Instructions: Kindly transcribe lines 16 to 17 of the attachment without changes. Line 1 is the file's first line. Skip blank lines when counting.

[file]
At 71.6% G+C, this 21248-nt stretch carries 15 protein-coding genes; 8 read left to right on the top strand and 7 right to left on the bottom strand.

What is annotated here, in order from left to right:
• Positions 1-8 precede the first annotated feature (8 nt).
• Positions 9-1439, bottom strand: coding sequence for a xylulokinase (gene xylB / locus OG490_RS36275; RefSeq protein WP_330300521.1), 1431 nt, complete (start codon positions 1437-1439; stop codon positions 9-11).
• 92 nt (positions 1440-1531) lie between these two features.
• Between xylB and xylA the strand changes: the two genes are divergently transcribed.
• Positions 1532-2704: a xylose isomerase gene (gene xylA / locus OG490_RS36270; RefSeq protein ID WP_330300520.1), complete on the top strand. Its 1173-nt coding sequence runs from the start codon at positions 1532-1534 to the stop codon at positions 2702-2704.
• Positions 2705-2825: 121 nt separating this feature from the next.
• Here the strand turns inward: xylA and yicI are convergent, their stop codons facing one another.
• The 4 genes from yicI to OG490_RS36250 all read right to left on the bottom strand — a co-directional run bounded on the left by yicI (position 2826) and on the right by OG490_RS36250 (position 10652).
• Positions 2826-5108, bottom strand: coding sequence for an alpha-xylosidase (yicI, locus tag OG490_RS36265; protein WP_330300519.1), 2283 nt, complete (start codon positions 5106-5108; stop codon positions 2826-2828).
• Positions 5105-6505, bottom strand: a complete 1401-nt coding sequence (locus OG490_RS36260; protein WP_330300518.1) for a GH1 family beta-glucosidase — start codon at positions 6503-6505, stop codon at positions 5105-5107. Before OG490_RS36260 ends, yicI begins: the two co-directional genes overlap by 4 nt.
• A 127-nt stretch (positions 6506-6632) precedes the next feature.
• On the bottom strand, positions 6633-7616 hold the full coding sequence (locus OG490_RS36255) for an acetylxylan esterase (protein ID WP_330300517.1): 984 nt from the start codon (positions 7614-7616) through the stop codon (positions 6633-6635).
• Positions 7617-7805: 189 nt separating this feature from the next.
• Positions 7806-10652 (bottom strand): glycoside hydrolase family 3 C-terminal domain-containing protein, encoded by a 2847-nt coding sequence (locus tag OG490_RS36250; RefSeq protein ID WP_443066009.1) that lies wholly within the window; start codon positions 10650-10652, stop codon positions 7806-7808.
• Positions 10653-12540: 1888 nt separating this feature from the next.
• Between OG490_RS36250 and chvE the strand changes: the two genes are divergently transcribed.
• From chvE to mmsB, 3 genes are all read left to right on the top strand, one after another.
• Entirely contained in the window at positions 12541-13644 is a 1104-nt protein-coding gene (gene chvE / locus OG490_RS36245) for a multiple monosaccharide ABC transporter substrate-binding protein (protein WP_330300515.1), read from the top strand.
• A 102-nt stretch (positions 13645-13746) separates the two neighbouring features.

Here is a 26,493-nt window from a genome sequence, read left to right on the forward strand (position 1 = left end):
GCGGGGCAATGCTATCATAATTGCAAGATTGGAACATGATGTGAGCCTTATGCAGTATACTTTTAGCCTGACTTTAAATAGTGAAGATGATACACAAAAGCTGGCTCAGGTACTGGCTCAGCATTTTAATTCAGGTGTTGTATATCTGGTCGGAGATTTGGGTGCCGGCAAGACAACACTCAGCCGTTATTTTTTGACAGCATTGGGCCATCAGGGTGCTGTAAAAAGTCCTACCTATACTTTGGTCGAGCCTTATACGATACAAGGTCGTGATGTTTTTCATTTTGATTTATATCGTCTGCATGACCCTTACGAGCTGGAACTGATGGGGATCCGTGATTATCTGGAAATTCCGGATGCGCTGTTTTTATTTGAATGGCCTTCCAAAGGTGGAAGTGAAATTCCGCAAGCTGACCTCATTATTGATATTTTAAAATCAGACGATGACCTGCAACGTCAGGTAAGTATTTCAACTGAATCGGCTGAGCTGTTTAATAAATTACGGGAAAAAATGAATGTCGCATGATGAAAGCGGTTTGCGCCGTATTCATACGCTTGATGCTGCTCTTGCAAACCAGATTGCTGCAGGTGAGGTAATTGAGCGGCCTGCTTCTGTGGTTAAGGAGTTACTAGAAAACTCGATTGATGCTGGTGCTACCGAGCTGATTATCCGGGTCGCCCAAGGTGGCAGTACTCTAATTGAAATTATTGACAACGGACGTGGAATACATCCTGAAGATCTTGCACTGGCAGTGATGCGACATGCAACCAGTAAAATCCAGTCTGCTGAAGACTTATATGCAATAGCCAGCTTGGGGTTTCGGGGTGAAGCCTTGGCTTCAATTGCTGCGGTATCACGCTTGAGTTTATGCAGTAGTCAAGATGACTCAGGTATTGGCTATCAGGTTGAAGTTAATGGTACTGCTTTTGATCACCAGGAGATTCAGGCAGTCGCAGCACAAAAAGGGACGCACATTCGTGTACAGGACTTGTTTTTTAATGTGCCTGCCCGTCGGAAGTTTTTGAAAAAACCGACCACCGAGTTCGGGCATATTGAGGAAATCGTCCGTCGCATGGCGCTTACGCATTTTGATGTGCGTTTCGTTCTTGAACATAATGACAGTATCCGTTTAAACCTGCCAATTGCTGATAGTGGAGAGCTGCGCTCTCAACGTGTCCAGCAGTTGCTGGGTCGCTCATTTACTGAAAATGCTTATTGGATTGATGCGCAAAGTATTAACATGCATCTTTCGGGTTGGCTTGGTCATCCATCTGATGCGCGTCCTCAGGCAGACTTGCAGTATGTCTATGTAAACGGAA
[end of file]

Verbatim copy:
• Positions 7806-10652 (bottom strand): glycoside hydrolase family 3 C-terminal domain-containing protein, encoded by a 2847-nt coding sequence (locus tag OG490_RS36250; RefSeq protein ID WP_443066009.1) that lies wholly within the window; start codon positions 10650-10652, stop codon positions 7806-7808.
• Positions 10653-12540: 1888 nt separating this feature from the next.